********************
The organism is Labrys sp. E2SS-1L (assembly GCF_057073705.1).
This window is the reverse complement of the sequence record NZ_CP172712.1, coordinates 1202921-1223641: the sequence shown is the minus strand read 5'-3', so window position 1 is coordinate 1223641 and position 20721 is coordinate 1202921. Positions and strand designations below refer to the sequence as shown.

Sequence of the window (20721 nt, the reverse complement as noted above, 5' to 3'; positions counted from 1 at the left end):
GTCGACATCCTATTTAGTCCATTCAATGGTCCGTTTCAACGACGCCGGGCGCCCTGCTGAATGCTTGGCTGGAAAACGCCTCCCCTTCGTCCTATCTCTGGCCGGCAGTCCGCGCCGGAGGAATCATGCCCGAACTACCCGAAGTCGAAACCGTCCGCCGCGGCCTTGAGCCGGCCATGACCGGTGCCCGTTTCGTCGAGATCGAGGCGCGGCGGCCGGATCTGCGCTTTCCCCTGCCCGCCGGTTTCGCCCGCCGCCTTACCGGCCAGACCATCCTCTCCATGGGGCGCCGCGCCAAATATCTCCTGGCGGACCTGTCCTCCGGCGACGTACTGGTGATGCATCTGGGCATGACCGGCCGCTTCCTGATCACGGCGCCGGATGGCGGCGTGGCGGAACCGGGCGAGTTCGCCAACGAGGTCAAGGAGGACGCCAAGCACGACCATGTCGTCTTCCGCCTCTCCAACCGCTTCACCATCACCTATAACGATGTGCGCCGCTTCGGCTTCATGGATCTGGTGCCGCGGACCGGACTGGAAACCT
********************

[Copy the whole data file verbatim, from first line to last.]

The organism is Labrys sp. E2SS-1L (assembly GCF_057073705.1).
This window is the reverse complement of the sequence record NZ_CP172712.1, coordinates 1202921-1223641: the sequence shown is the minus strand read 5'-3', so window position 1 is coordinate 1223641 and position 20721 is coordinate 1202921. Positions and strand designations below refer to the sequence as shown.

Sequence of the window (20721 nt, the reverse complement as noted above, 5' to 3'; positions counted from 1 at the left end):
GTCGACATCCTATTTAGTCCATTCAATGGTCCGTTTCAACGACGCCGGGCGCCCTGCTGAATGCTTGGCTGGAAAACGCCTCCCCTTCGTCCTATCTCTGGCCGGCAGTCCGCGCCGGAGGAATCATGCCCGAACTACCCGAAGTCGAAACCGTCCGCCGCGGCCTTGAGCCGGCCATGACCGGTGCCCGTTTCGTCGAGATCGAGGCGCGGCGGCCGGATCTGCGCTTTCCCCTGCCCGCCGGTTTCGCCCGCCGCCTTACCGGCCAGACCATCCTCTCCATGGGGCGCCGCGCCAAATATCTCCTGGCGGACCTGTCCTCCGGCGACGTACTGGTGATGCATCTGGGCATGACCGGCCGCTTCCTGATCACGGCGCCGGATGGCGGCGTGGCGGAACCGGGCGAGTTCGCCAACGAGGTCAAGGAGGACGCCAAGCACGACCATGTCGTCTTCCGCCTCTCCAACCGCTTCACCATCACCTATAACGATGTGCGCCGCTTCGGCTTCATGGATCTGGTGCCGCGGACCGGACTGGAAACCT